The state’s slow response in March to the coronavirus pandemic is one reason why Massachusetts has one of the country's highest rates of COVID-19 deaths among nursing home residents and workers, according to testimony state lawmakers heard Tuesday afternoon.

More than 6,000 residents of elder care facilities in Massachusetts have died in the pandemic — nearly two-thirds of the state’s total death toll. At least two dozen workers have also died, according to data obtained by GBH News.

Dr. Larissa Lucas, a medical director for nursing homes north of Boston, told members of the Joint Committee on Elder Affairs on Tuesday that state leadership failed to act quickly enough in guiding and preparing long term care facilities.

"The reality is that early in the pandemic, nursing facilities simply were not given proper government guidance on the transmission of COVID-19," Lucas said. “While the government focused on hospital capacity, the virus quietly crept into our buildings undetected and undeterred. In March. We did not require health care workers to wear masks until about April 6th.”

Lucas also faulted the state for restrictive coronavirus testing policies, which meant many staff members could not get tested unless they had symptoms.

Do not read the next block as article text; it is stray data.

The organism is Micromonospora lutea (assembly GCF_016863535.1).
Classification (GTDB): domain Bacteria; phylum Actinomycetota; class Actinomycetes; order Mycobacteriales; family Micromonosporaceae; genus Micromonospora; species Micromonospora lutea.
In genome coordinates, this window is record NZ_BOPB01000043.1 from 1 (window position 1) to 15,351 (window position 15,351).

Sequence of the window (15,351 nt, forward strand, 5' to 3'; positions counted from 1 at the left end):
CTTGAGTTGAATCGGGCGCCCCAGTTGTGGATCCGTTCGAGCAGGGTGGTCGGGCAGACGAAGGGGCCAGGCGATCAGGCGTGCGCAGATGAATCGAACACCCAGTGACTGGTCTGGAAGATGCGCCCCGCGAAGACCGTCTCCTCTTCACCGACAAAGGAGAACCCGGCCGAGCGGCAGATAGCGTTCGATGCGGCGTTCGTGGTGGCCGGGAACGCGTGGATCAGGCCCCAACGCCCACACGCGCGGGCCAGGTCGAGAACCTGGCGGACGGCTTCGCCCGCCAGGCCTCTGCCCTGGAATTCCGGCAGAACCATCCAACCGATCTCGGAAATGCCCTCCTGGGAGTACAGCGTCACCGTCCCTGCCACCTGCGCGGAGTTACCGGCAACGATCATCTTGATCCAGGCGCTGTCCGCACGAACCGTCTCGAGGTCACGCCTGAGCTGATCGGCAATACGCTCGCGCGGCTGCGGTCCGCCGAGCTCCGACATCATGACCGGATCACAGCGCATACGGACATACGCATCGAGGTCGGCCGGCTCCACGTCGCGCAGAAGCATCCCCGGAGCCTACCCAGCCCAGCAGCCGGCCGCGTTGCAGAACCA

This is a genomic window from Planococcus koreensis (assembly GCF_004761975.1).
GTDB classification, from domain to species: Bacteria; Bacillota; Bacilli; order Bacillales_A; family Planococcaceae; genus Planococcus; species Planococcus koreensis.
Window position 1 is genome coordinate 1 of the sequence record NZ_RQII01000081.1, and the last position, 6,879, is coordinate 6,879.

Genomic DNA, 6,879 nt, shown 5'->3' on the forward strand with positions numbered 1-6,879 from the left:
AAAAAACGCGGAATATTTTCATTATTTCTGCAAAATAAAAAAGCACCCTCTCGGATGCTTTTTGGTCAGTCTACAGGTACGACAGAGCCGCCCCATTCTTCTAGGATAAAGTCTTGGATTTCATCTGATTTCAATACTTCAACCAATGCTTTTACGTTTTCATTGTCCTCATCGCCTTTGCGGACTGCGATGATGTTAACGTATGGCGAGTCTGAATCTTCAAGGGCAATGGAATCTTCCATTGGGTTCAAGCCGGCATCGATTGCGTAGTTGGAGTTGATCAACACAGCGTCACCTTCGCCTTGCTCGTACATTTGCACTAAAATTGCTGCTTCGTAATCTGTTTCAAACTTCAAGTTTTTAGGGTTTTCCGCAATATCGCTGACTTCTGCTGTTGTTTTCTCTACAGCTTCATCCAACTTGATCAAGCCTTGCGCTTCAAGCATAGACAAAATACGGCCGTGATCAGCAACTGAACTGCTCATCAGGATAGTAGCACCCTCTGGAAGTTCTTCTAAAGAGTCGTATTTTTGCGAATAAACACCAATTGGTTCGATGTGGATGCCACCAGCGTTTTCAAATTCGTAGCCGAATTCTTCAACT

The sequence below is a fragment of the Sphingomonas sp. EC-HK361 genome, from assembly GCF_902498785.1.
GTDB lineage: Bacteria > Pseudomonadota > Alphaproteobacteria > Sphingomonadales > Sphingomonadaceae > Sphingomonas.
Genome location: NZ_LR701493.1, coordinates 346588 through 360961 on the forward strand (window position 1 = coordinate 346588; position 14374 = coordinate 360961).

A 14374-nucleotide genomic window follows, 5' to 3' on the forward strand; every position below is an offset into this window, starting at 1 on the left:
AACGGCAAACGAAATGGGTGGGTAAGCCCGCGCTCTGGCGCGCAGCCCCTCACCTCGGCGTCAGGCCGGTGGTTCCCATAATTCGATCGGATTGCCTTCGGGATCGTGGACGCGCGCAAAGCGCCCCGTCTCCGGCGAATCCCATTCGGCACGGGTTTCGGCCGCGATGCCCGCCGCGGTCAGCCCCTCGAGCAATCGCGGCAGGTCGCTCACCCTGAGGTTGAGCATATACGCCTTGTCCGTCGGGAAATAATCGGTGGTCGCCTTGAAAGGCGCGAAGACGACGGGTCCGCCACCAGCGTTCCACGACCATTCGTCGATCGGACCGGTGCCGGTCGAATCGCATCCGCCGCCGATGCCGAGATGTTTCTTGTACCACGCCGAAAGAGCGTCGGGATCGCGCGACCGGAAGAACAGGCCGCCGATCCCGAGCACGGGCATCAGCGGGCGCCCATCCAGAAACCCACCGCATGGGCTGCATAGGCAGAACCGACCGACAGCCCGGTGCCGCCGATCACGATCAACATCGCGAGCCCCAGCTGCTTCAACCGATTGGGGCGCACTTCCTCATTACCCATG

Health and Human Services Secretary Marylou Sudders didn’t respond directly to such criticisms, but told lawmakers that the state has spent $400 million to fight COVID-19 in elder care homes through inspections, improved infection controls, testing of residents and staff and a beefed-up supply of personal protective equipment.

Lawmakers mostly praised Sudders for her agency’s efforts, but the Alzheimer’s Association of Massachusetts/New Hampshire demanded that the state comply with a law that Gov. Charlie Baker signed in June, creating more transparent data.

Despite that action, the state is still reporting only the range of COVID-19 case numbers for nursing and assisted living homes, not the specific numbers.

“It's not an easy feat to implement this new law, but this full transparency is paramount for protecting our most vulnerable and supporting their caregivers at this time,” said Dan Zotos, policy director at the Alzheimer’s organization. “The state's ongoing failure to comply with this law is wholly unacceptable.”